YOUNGER people are leading the way as they help others and invest in their own future.
New figures show 18 to 24-year-olds in the region are the most likely to give up their free time.
More than 80 per cent are willing to join in voluntary projects.
The survey by npower revealed 28 per cent of that age group had volunteered recently, compared to just one in six older adults.
The statistics back up what organisations on Wearside see for themselves, as they put people in touch with groups in need of support and in turn make the most of the skills their volunteers can offer.
The Volunteer Centre in Toward Road, Sunderland, found of the 2,407 who signed up to it during the last financial year, the largest age group was between 19 and 25, with 780 joining in.
It was followed by the 15 to 18-year-old category, with 401 listed.
Of those that total, 542 were students, although the biggest status of all those seeking its help were those out of work, with 784 people of all ages using their time to assist those in need.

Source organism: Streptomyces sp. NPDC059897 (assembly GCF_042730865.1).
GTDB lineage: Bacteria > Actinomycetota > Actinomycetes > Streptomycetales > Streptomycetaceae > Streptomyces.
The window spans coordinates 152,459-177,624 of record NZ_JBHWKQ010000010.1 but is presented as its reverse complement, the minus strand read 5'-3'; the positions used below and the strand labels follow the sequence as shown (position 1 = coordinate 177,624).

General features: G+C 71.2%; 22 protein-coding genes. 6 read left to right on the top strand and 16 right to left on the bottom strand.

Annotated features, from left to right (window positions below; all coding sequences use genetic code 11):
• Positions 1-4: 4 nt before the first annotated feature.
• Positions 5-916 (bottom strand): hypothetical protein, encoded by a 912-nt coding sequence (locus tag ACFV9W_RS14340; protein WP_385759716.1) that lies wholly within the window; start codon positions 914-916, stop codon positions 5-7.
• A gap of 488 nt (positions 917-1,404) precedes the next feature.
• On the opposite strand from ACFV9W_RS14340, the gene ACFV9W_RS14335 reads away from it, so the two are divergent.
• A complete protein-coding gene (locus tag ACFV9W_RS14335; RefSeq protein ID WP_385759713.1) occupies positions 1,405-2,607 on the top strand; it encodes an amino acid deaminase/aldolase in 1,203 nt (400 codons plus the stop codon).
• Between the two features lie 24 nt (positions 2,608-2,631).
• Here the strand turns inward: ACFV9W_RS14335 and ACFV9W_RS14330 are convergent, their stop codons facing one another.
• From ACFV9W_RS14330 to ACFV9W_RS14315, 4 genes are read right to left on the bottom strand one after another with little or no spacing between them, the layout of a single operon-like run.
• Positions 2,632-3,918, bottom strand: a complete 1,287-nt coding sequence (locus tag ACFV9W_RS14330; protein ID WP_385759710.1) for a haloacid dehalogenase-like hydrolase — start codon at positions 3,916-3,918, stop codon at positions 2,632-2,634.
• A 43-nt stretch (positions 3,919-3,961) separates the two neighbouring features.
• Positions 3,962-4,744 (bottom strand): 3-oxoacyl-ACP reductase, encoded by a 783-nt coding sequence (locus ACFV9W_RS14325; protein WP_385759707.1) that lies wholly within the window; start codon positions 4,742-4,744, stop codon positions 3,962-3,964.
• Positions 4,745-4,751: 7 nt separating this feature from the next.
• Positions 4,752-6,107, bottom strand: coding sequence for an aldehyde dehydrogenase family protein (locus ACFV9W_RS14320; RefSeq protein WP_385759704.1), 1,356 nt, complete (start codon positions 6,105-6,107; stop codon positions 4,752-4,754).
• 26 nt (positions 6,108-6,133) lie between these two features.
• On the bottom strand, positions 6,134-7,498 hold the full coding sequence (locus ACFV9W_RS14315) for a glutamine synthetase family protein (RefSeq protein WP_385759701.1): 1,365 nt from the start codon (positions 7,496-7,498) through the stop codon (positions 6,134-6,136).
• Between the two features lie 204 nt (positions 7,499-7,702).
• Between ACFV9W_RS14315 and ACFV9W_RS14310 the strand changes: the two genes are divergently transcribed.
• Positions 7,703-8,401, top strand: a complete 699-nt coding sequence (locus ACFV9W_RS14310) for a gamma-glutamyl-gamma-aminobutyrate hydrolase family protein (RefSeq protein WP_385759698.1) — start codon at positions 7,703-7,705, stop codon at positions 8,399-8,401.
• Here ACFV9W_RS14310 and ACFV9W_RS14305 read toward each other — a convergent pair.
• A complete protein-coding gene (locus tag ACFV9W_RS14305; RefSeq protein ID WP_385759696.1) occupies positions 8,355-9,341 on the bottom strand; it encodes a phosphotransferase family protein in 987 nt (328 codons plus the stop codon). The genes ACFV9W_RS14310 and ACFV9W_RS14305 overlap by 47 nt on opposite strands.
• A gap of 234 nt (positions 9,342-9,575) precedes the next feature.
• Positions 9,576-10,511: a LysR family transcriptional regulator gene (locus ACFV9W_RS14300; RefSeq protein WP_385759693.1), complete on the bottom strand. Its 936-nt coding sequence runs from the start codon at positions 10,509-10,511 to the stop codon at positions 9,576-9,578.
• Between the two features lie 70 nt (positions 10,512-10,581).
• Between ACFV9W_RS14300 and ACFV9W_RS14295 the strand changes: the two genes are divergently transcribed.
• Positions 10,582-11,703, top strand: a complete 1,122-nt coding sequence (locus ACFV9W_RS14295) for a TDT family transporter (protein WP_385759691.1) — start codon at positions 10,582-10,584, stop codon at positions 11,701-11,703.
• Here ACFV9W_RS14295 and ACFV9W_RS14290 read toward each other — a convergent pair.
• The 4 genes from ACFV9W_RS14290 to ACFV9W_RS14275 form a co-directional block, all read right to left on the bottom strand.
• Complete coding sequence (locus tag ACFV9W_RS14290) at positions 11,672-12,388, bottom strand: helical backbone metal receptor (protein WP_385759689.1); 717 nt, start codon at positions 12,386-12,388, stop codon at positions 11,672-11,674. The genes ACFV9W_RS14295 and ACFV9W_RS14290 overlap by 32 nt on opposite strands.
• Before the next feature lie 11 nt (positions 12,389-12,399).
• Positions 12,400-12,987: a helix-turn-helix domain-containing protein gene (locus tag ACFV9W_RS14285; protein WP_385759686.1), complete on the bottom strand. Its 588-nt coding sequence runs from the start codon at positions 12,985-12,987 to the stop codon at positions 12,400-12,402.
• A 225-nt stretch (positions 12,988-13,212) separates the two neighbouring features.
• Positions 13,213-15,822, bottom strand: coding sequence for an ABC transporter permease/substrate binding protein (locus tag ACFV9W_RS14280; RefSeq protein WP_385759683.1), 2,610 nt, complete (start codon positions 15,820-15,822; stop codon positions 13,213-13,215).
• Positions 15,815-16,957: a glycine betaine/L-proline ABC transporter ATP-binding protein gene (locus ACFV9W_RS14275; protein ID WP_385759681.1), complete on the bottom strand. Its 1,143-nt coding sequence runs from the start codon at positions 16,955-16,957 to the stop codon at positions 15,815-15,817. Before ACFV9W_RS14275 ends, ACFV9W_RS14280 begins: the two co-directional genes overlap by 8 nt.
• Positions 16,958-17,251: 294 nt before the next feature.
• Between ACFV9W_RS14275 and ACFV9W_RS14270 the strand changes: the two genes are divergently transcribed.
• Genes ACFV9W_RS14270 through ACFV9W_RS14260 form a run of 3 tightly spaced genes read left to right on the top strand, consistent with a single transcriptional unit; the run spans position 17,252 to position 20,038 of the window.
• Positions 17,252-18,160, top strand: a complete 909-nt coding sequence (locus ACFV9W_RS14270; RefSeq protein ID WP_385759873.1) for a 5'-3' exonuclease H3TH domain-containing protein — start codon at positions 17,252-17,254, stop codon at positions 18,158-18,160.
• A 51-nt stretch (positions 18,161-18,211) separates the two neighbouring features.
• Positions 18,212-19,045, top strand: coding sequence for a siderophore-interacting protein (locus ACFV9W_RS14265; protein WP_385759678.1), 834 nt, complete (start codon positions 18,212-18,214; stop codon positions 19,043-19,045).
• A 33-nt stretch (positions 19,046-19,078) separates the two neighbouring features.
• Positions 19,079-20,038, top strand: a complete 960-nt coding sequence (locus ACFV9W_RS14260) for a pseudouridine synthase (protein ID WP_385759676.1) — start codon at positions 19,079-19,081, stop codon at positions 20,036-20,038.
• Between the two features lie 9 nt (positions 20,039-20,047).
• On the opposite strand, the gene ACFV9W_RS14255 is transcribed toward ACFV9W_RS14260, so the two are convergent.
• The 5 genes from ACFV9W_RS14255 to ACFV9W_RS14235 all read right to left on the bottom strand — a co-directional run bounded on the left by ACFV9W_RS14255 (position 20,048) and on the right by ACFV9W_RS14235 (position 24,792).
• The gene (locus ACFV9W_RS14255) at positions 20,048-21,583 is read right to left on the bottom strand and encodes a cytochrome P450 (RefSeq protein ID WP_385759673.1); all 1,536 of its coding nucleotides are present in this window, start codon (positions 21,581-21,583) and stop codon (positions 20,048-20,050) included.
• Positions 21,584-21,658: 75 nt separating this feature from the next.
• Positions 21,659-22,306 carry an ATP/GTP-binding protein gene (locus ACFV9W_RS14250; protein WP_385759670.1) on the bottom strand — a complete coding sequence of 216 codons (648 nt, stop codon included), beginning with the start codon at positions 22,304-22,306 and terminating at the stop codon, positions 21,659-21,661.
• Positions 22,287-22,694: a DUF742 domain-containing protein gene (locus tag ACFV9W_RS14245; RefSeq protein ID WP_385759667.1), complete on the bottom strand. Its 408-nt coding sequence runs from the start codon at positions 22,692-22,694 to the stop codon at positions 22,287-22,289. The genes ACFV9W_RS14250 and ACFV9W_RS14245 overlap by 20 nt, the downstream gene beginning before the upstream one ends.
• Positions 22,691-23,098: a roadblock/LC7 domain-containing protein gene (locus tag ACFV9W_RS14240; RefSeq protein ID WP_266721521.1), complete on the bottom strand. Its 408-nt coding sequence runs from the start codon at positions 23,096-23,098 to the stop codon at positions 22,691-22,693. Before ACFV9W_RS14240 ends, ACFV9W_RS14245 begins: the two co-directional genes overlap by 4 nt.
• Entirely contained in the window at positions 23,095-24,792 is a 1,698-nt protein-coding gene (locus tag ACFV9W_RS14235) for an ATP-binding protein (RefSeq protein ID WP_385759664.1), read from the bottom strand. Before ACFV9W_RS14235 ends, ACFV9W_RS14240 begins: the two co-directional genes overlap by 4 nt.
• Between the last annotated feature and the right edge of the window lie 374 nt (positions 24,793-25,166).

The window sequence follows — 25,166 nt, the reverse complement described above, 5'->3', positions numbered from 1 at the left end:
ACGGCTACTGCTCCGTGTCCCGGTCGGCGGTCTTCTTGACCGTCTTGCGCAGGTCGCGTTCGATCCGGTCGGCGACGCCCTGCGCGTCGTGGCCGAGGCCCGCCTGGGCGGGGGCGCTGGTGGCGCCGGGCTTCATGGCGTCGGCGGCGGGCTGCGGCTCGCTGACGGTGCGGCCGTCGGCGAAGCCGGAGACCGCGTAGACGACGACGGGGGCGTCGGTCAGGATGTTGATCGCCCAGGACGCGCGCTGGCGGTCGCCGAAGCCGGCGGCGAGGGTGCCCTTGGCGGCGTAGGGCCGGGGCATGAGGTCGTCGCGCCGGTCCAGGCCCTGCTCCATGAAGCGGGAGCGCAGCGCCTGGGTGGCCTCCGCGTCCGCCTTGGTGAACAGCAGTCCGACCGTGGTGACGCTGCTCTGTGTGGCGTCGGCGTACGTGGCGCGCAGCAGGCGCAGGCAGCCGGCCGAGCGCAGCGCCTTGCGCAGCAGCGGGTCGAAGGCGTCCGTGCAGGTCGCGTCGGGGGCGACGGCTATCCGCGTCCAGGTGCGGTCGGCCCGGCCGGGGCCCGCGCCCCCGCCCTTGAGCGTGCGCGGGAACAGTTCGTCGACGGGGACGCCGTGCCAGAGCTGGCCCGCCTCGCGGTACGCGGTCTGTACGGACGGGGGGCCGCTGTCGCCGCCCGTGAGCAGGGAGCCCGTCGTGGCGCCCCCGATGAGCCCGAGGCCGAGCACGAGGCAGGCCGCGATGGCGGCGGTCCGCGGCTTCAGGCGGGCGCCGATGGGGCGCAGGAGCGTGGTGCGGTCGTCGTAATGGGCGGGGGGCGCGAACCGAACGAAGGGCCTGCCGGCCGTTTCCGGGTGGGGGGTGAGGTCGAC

The centre’s chief executive, David Curtis, said: “People volunteer for lots of different reasons, and as long as someone is getting something in return, then that’s okay, someone is going to benefit.
“It could be they’re looking at health and social careers and want some experience, and we get a lot of local students from colleagues that are doing their Duke of Edinburgh Award and things like that.
“There are situations where if you haven’t had a job before, it’s difficult to apply, but if they have some volunteering, that could help them.”
The survey also showed 41 per cent of people from the region who had volunteered did so when they were under 24.
More than half of those aged 18 to 24 questioned said everyone should offer once in their life time, compared to 38 per cent of other ages.
Researchers said the younger generation also put their elders to shame, with 48 per cent of over-55s in the North East, the age group most associated with voluntary work, have never volunteered.
Bev Frain from UK volunteering charity CSV said: “Npower’s survey highlights that Britain’s youth are not worthy of their bad reputation and actually need to be applauded for the work they are doing.”